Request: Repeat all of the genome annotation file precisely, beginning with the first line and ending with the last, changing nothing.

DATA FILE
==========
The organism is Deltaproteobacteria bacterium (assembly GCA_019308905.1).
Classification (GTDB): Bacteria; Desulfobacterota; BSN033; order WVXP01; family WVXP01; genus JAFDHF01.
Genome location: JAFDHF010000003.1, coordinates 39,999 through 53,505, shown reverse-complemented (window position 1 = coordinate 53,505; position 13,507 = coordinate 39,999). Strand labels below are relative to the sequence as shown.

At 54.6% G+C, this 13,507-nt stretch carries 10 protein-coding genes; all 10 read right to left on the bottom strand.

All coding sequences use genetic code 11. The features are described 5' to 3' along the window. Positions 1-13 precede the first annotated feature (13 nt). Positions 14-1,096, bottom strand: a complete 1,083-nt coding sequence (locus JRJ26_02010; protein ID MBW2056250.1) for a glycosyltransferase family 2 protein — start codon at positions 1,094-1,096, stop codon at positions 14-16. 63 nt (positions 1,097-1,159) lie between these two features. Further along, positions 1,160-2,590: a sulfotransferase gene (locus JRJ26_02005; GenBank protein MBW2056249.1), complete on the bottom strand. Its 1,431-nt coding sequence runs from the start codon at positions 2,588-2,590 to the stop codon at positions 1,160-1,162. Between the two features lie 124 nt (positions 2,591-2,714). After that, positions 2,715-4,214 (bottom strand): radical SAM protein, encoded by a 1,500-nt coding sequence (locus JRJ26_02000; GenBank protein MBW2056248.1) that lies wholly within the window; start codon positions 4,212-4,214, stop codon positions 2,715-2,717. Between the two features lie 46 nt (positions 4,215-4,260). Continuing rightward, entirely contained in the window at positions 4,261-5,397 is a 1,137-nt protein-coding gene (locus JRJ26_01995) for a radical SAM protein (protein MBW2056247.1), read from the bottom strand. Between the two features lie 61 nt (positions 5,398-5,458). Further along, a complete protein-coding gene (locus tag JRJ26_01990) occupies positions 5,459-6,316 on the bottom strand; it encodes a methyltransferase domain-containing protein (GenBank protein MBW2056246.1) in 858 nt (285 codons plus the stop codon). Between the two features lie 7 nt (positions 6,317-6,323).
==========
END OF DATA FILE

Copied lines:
The organism is Deltaproteobacteria bacterium (assembly GCA_019308905.1).
Classification (GTDB): Bacteria; Desulfobacterota; BSN033; order WVXP01; family WVXP01; genus JAFDHF01.
Genome location: JAFDHF010000003.1, coordinates 39,999 through 53,505, shown reverse-complemented (window position 1 = coordinate 53,505; position 13,507 = coordinate 39,999). Strand labels below are relative to the sequence as shown.

At 54.6% G+C, this 13,507-nt stretch carries 10 protein-coding genes; all 10 read right to left on the bottom strand.

All coding sequences use genetic code 11. The features are described 5' to 3' along the window. Positions 1-13 precede the first annotated feature (13 nt). Positions 14-1,096, bottom strand: a complete 1,083-nt coding sequence (locus JRJ26_02010; protein ID MBW2056250.1) for a glycosyltransferase family 2 protein — start codon at positions 1,094-1,096, stop codon at positions 14-16. 63 nt (positions 1,097-1,159) lie between these two features. Further along, positions 1,160-2,590: a sulfotransferase gene (locus JRJ26_02005; GenBank protein MBW2056249.1), complete on the bottom strand. Its 1,431-nt coding sequence runs from the start codon at positions 2,588-2,590 to the stop codon at positions 1,160-1,162. Between the two features lie 124 nt (positions 2,591-2,714). After that, positions 2,715-4,214 (bottom strand): radical SAM protein, encoded by a 1,500-nt coding sequence (locus JRJ26_02000; GenBank protein MBW2056248.1) that lies wholly within the window; start codon positions 4,212-4,214, stop codon positions 2,715-2,717. Between the two features lie 46 nt (positions 4,215-4,260). Continuing rightward, entirely contained in the window at positions 4,261-5,397 is a 1,137-nt protein-coding gene (locus JRJ26_01995) for a radical SAM protein (protein MBW2056247.1), read from the bottom strand. Between the two features lie 61 nt (positions 5,398-5,458). Further along, a complete protein-coding gene (locus tag JRJ26_01990) occupies positions 5,459-6,316 on the bottom strand; it encodes a methyltransferase domain-containing protein (GenBank protein MBW2056246.1) in 858 nt (285 codons plus the stop codon). Between the two features lie 7 nt (positions 6,317-6,323).